Wednesday, December 7, 2016

Decision Making at the End of Life: Joint #patientpref and #hpm Tweetchat

By Meredith MacMartin

Fred was a sick guy. He had been diagnosed with COPD years ago, and more recently developed heart failure, and although he and his wife Nancy tried to stick with his medication regimen and monitor his salt intake, his shortness of breath had been making it harder and harder to even get around the house. He followed regularly with his primary care doctor, and talked about what he would want in terms of medical care if and when he got sicker. His wife knew that he didn’t want to go to the hospital if it could be avoided, and that he definitely did not want to end up in an ICU on a ventilator, or getting CPR. In addition to having those conversations with his wife and PCP, he had even had an portable DNR form completed. Fred, his family, and his physician did everything they could to prepare for the eventuality of his disease worsening.

One morning, Fred’s shortness of breath got worse. This happened from time to time, and usually resolved with use of his rescue inhalers; Fred used his albuterol as often as he could through the morning and into the afternoon. By late in the day, his breathing was markedly worse, to the point that he was so short of breath he couldn’t get up off the couch and could hardly talk. Nancy had been asking him all day if she needed to call his doctor and had waved her off, but now, with Fred gasping for air, Nancy knew she had to act. She called 911, over Fred’s objections. EMS arrived, and after a rapid assessment realized that Fred was in serious trouble. They told Fred and Nancy that he needed to go the ER right now, Fred was in no position any longer to argue and Nancy was terrified. She climbed into the front seat of the ambulance and rode with them. En route to their local hospital, she heard a commotion in the back of the ambulance, and looked back to see CPR being performed on Fred. She didn’t know what to do or say. She watched as the two first responders worked on Fred and eventually regained a pulse.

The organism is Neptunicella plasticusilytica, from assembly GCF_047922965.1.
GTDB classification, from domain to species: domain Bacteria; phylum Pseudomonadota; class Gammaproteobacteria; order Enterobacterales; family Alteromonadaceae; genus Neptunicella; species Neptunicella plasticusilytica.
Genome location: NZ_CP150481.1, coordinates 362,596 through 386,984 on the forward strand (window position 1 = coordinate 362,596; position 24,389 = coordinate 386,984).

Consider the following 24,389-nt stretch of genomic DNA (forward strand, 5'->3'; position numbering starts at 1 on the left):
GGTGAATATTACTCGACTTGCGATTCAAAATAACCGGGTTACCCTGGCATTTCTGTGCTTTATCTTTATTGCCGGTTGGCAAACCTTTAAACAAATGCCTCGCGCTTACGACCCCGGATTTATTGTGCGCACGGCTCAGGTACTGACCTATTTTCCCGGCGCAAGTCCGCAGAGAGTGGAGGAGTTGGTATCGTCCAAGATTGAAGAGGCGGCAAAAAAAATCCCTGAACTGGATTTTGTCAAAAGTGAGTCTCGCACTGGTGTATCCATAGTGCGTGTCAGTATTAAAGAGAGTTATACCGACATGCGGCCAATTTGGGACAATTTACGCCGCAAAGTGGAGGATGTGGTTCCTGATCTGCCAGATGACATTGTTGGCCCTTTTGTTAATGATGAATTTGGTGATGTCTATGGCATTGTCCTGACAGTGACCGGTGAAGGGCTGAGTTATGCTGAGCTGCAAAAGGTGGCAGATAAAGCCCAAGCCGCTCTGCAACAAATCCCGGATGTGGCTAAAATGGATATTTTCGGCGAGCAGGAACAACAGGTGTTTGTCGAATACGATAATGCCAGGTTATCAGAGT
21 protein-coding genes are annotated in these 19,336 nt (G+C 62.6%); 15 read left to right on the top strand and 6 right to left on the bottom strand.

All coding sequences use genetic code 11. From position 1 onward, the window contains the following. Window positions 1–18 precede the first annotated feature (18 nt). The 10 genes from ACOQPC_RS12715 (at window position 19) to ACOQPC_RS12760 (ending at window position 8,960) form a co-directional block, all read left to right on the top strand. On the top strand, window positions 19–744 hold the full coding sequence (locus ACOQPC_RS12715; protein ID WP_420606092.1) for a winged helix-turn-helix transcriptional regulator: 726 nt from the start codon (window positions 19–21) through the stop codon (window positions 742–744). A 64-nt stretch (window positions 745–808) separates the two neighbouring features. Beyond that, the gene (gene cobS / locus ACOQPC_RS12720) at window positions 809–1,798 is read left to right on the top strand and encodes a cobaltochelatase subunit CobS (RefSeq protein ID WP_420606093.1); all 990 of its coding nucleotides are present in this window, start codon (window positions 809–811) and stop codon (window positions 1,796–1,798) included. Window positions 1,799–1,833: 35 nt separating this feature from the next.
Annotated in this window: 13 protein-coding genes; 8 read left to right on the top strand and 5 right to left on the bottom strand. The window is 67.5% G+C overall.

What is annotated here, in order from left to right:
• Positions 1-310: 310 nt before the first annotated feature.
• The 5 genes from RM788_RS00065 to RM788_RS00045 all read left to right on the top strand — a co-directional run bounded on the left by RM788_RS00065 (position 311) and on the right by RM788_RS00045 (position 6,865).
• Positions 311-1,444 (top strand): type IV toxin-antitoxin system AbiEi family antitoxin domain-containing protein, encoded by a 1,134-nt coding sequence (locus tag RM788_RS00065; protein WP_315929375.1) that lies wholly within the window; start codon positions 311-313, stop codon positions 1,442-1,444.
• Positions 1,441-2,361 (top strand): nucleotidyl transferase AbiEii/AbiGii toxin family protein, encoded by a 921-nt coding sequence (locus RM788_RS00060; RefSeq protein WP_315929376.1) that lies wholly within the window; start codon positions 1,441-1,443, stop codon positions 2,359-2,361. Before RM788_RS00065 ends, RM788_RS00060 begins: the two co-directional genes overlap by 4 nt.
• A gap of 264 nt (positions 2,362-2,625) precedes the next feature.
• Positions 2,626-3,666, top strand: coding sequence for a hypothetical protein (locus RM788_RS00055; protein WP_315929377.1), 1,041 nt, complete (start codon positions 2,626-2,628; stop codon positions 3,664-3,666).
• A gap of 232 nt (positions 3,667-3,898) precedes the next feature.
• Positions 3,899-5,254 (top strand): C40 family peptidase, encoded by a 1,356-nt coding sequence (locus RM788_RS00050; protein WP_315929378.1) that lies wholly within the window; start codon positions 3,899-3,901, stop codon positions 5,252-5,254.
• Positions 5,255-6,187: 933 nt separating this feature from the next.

Between the time Fred arrived to his local hospital, and the time of his transfer to our tertiary care center, he had undergone a total of four rounds of CPR, totaling more than 20 minutes of resuscitation. He was intubated, and on multiple vasopressors. He was placed on our hypothermia protocol for neuroprotection, but despite discontinuation of his sedating medications had shown no sign of spontaneous movement or response to stimulus. Nancy and their son met with ICU team, who let them know that although Fred was currently relatively stable, there was a high level of concern for very serious anoxic brain injury. The ICU team reviewed their options: continue aggressive care on a time-limited basis (another 24-48 hours) to watch for changes in his neurologic status, or withdrawal of life-sustaining treatment now. Nancy didn’t know what to do. She felt intensely guilty that she had allowed this to happen to Fred, after they had talked about his wishes. At the same time, she hoped desperately that he might be able to beat the odds and pull through this. She felt overwhelmed by the immensity of the decision that faced her.

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This case is adapted from a recent patient encounter. So often we read about patients and families who put off talking about goals for end of life care, but here is a case in which Fred and Nancy had done the hard work of planning. He even filled out a portable DNR! And yet, Fred died in the ICU after 48 hours of aggressive care. His wife Nancy loved him, and wanted to do the right thing for him, and his ICU team had an early conversation with her about the likely outcome. Why then, did Fred end up getting medical care that was different than what he had planned on?

Making medical decisions is often a messy endeavor. Uncertainty and emotional response to illness can combine to make even straight-forward discussions feel overwhelming and traumatic. In the setting of serious illness, or at the end of life, the stakes get higher and so the intensity of the decision-making is increased as well. Join us for a special #hpm and #patientpref joint Tweetchat to examine the process of making decisions at the end of life, looking at the current state of affairs, barriers to success, and best practices to supporting patients and families at this vulnerable point in their lives.

Topic questions:
T1: How do people make decisions at the end of life? Who is actually making those decisions, and what do they find most helpful? How helpful is pre-planning, really?

T2: What are barriers to good decision making at the end of life?


T3: What are examples of ways that decision making at end of life can be done well?


We’ll start the conversation on Wednesday December 7 12pm ET with #patientpref chat, and continue at 9pm ET with #hpm. Join us for one or both chats, and see how the conversation evolves!

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